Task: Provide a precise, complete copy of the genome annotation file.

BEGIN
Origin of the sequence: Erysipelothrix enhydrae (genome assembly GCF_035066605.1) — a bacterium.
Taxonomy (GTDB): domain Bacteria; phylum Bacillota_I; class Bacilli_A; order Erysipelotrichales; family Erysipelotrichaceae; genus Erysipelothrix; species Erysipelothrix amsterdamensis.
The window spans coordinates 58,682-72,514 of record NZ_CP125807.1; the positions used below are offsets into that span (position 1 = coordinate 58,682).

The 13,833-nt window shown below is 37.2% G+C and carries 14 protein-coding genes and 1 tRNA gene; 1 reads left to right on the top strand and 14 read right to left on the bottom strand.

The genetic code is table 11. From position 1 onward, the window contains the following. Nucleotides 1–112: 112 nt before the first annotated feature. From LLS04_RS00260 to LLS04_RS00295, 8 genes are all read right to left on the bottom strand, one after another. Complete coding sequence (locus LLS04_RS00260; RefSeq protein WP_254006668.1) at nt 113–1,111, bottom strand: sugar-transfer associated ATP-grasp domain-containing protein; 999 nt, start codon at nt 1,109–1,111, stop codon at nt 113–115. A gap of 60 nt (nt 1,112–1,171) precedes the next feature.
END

Origin of the sequence: Erysipelothrix enhydrae (genome assembly GCF_035066605.1) — a bacterium.
Taxonomy (GTDB): domain Bacteria; phylum Bacillota_I; class Bacilli_A; order Erysipelotrichales; family Erysipelotrichaceae; genus Erysipelothrix; species Erysipelothrix amsterdamensis.
The window spans coordinates 58,682-72,514 of record NZ_CP125807.1; the positions used below are offsets into that span (position 1 = coordinate 58,682).

The 13,833-nt window shown below is 37.2% G+C and carries 14 protein-coding genes and 1 tRNA gene; 1 reads left to right on the top strand and 14 read right to left on the bottom strand.

The genetic code is table 11. From position 1 onward, the window contains the following. Nucleotides 1–112: 112 nt before the first annotated feature. From LLS04_RS00260 to LLS04_RS00295, 8 genes are all read right to left on the bottom strand, one after another. Complete coding sequence (locus LLS04_RS00260; RefSeq protein WP_254006668.1) at nt 113–1,111, bottom strand: sugar-transfer associated ATP-grasp domain-containing protein; 999 nt, start codon at nt 1,109–1,111, stop codon at nt 113–115. A gap of 60 nt (nt 1,112–1,171) precedes the next feature.